Overview: In Batman: Black And White #5, Batman calls upon readers to aid in the capture of the Riddler and Killer Croc, while Damian Wayne, Dick Grayson, Commissioner Gordon, and Gilda Dent are featured in their own stories.
Editor’s Note: Due to the anthology nature of this collection, we will feature a synopsis and analysis for each short story, rather than breaking up the synopsis and analysis. Spoilers are sure to be revealed.
Story #1: “A Father & Son Outing” by writer and artist Jorge Jimenez
Synopsis: Bruce Wayne chides a slower-paced Damian Wayne as the two ride bicycles up to a spot beneath a bridge in Gotham City. When they come to a stop, Bruce tells his son that there is going to be a drug deal here this evening. When Damian asks why they’re here so early, Bruce tells him that they need to prepare.
Bruce explains how they’ll go about taking down these thugs, pointing Damian in the direction of where he’ll sit to wait for Bruce’s signal, wherein Bruce will cut the lights. This will give Damian the opportunity to take out a few goons, and when the lights come on, it’ll disorient the remaining drug dealers. As Bruce contemplates how to make a grand entrance as Batman, Damian asks why they can’t just beat the crap out of the thugs.
Bruce reiterates the necessity of instilling fear in the thugs, ensuring that they’ll fear the idea of Batman. It’ll put them in panic mode, so they’ll try to flee, as well as reinforce the legend of Batman before they’re apprehended. Once Bruce finishes explaining the setup, the two head home to rest.
Later that night, Batman and Robin are in position as the thugs show up to make an exchange. Batman notes that there are more people than he anticipated. As he gets ready to signal Robin, Damian jumps into the fray to clobber them all. Batman sits against a wall, cradling his head in his hand. A slight smile tugs at his cheek.
Analysis: Batman: Black And White #5 opens with a light and fun story between Bruce and Damian by Jorge Jimenez. The story is a cute back-and-forth between father and son, highlighting their differences not only in dialogue but in shading and actions.
The juxtaposition is quite literally everywhere. When the duo are on their bikes, Bruce is sporting a black Wayne Tech shirt while Damian is wearing a white Wayne Tech shirt. When Bruce is discussing how he’ll make his grand entrance as Batman, Jimenez gives us a full-page panel of a cloaked, Batman-shaped form descending through the darkness, crying out, “Because I’m Batman!” In reality, the reverse happens, and it’s a fully illuminated Robin screaming out, “I’m Robin!”
This motif is a fun way to play on the theme of black and white in this opening story, using it as a way to explicitly portray the dichotomy between father and son. Perhaps it’s a little on the nose, but the cute banter between the two makes this a joyful read that highlights a much-loved dynamic between Batman and Robin.
It’s also great to see Jimenez taking up writing duties with this story. The dialogue, albeit to the point, has just enough character that it feels natural and organic for the characters.
Story #2: “Signals” by writer and artist Lee Weeks
Synopsis: On top of the GCPD, Commissioner Gordon waits near the Bat-signal with two other GCPD officers. He has a note in his hand, one indicating a location – Ball Road. Gordon contemplates the overuse of Batman as a weapon of fear when respect for law and order just won’t do. After the other officers leave, Gordon leaves the precinct, without having summoned Batman. He’s been getting notes lately, and it relates to a cold homicide case that’s thirty years old.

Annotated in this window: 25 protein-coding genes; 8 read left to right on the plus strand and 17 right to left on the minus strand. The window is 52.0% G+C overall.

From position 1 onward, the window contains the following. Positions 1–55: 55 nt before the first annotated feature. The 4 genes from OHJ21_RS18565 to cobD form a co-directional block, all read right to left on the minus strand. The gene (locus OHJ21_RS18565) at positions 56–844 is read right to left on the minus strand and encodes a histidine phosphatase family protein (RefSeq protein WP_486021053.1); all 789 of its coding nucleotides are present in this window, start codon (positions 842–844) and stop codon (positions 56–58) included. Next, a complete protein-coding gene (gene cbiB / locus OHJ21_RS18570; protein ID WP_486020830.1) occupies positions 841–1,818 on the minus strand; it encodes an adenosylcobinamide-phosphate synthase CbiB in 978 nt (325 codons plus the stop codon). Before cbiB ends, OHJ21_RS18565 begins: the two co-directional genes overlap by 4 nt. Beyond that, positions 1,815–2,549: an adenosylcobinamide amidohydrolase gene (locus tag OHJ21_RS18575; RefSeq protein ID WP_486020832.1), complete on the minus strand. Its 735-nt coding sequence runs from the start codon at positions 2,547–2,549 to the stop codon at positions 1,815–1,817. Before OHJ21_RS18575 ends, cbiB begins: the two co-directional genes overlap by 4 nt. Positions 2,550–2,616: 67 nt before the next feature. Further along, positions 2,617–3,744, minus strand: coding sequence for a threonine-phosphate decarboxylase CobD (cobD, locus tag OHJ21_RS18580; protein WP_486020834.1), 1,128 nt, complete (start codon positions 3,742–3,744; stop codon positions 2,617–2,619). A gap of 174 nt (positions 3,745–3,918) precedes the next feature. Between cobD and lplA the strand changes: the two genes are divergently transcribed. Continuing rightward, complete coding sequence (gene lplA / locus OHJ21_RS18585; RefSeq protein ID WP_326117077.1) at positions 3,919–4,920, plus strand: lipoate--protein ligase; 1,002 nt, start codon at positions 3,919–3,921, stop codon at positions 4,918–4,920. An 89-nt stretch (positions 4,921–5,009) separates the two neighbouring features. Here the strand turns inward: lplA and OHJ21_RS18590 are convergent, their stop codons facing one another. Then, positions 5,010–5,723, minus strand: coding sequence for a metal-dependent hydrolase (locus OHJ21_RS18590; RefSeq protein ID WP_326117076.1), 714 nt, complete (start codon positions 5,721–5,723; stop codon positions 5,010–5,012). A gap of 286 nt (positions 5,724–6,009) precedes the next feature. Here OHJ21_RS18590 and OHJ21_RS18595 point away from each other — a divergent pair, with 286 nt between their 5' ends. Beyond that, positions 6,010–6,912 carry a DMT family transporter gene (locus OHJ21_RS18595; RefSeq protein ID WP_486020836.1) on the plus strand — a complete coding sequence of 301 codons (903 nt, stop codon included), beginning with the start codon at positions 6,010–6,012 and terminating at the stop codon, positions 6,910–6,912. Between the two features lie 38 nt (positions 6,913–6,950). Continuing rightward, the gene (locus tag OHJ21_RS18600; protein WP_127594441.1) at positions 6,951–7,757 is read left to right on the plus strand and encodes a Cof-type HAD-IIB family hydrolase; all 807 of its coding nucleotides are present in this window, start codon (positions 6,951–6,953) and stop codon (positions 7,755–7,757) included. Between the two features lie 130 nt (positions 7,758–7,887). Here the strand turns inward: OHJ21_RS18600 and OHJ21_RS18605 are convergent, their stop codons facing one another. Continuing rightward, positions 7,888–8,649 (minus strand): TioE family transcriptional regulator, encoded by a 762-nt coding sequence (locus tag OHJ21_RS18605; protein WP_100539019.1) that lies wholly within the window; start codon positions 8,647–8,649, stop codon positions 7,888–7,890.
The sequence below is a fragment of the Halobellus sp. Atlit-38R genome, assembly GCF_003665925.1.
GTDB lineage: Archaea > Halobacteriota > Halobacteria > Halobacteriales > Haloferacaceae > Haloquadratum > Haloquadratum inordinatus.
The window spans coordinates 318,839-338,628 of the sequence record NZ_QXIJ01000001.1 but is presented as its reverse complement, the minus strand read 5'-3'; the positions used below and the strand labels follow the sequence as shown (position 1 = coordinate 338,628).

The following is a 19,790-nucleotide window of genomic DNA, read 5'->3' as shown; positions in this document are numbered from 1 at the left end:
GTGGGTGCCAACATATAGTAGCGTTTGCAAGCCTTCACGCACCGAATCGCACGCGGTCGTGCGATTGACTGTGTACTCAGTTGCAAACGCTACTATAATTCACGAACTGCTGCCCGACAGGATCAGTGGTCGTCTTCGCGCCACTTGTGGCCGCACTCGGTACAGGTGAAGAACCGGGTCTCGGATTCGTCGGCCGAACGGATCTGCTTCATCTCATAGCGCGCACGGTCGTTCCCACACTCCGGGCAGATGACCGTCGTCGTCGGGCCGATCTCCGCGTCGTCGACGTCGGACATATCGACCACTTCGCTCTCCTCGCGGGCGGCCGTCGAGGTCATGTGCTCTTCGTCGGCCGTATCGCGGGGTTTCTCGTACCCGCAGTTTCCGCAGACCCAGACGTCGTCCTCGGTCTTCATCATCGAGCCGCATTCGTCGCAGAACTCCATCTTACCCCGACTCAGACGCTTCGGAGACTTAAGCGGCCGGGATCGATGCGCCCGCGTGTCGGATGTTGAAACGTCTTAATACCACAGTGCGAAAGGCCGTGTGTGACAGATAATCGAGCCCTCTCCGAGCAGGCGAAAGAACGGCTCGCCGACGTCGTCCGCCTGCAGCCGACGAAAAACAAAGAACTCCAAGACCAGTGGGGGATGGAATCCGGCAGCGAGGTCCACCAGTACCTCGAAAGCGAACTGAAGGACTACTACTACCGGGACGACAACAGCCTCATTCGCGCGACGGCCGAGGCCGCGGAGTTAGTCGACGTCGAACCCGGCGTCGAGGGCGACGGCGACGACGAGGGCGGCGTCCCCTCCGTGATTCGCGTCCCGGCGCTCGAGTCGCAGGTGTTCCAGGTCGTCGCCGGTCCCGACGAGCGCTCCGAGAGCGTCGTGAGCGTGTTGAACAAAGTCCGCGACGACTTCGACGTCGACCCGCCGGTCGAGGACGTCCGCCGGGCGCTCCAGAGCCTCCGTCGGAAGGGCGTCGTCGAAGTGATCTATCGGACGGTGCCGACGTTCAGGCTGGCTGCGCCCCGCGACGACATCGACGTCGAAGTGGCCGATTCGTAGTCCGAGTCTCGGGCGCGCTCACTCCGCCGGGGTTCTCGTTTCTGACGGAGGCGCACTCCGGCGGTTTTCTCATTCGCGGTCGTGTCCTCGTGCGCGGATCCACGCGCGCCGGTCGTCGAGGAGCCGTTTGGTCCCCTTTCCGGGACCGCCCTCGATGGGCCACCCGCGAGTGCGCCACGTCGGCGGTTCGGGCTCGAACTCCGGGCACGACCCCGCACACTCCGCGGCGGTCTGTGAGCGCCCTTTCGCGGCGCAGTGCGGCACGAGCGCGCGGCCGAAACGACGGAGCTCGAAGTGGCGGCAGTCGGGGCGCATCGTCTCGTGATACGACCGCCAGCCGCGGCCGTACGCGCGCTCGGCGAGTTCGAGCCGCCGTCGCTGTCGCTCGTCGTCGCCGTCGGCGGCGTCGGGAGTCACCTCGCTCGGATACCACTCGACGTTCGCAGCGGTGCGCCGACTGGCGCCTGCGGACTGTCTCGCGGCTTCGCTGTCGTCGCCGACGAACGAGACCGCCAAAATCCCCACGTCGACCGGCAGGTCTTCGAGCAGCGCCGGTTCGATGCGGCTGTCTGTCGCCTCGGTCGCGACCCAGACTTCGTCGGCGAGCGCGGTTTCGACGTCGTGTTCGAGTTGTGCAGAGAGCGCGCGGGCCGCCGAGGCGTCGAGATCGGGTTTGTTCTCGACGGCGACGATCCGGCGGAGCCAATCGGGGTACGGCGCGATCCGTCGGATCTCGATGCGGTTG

As the two officers try to investigate the significance of Ball Road, Gordon reveals that he’s not driving home; he’s headed toward Ballard Industries, the real location indicated on that note. This case pertains to an old mentor of his, a crooked one that betrayed him. As he enters Ballard Industries, Gordon finds this mentor, withered, old, and tired. A cross sits on a wall behind this former mentor, implying that perhaps the man has been sending the notes as a way to repent. Gordon initially enters with his gun drawn, but he lowers it.
Outside, Batman is waiting for the commissioner. An officer back at the station alerted the vigilante. Batman asks Gordon if he found what he was looking for. Jim says he found what he needed. Through internal monologue, we see that Gordon came looking for vengeance but found mercy.
Analysis: This is a tricky story to understand, as Lee Weeks plays it pretty vague with what’s going on here. Though difficult to glean, the actual details of the case don’t necessarily matter. It’s the theme that Weeks is trying to get across, which seems to be the difference between Batman and Jim Gordon. Batman is the embodiment of vengeance, whereas Jim, by this story’s end, is a man who had every reason to turn to vengeance. Instead, Jim chooses mercy.
We see this mercy in the sadness exchanged from the old mentor’s face and Jim’s. Gordon comes in gun drawn, but when he sees the remorse and regret in his old mentor’s eyes, his demeanor changes, and he lowers his gun. In the panel immediately after, a cross is depicted above the mentor’s head. This could be symbolic of Gordon keeping his faith, as well as indicative of an old man finally repenting. In Jim’s case, this is the commissioner holding onto his hope, grace, and mercy.